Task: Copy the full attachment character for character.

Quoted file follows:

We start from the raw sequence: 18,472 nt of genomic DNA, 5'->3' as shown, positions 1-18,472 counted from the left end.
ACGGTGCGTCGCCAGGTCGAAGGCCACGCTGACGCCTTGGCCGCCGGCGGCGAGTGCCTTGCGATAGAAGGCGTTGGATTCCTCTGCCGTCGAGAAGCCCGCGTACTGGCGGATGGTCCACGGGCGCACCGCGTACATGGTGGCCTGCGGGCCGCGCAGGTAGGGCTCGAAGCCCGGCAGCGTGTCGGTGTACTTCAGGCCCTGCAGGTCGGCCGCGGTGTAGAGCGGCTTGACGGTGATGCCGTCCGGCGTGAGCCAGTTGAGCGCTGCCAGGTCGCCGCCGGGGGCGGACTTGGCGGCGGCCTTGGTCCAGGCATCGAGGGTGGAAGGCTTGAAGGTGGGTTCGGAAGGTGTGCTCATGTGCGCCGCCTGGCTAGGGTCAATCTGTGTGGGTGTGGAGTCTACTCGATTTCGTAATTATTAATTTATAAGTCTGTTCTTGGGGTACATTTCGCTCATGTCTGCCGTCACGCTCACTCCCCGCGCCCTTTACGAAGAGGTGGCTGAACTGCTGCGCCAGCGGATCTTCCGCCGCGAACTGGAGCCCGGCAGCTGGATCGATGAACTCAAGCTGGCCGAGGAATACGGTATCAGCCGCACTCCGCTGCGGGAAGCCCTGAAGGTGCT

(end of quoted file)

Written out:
We start from the raw sequence: 18,472 nt of genomic DNA, 5'->3' as shown, positions 1-18,472 counted from the left end.
ACGGTGCGTCGCCAGGTCGAAGGCCACGCTGACGCCTTGGCCGCCGGCGGCGAGTGCCTTGCGATAGAAGGCGTTGGATTCCTCTGCCGTCGAGAAGCCCGCGTACTGGCGGATGGTCCACGGGCGCACCGCGTACATGGTGGCCTGCGGGCCGCGCAGGTAGGGCTCGAAGCCCGGCAGCGTGTCGGTGTACTTCAGGCCCTGCAGGTCGGCCGCGGTGTAGAGCGGCTTGACGGTGATGCCGTCCGGCGTGAGCCAGTTGAGCGCTGCCAGGTCGCCGCCGGGGGCGGACTTGGCGGCGGCCTTGGTCCAGGCATCGAGGGTGGAAGGCTTGAAGGTGGGTTCGGAAGGTGTGCTCATGTGCGCCGCCTGGCTAGGGTCAATCTGTGTGGGTGTGGAGTCTACTCGATTTCGTAATTATTAATTTATAAGTCTGTTCTTGGGGTACATTTCGCTCATGTCTGCCGTCACGCTCACTCCCCGCGCCCTTTACGAAGAGGTGGCTGAACTGCTGCGCCAGCGGATCTTCCGCCGCGAACTGGAGCCCGGCAGCTGGATCGATGAACTCAAGCTGGCCGAGGAATACGGTATCAGCCGCACTCCGCTGCGGGAAGCCCTGAAGGTGCT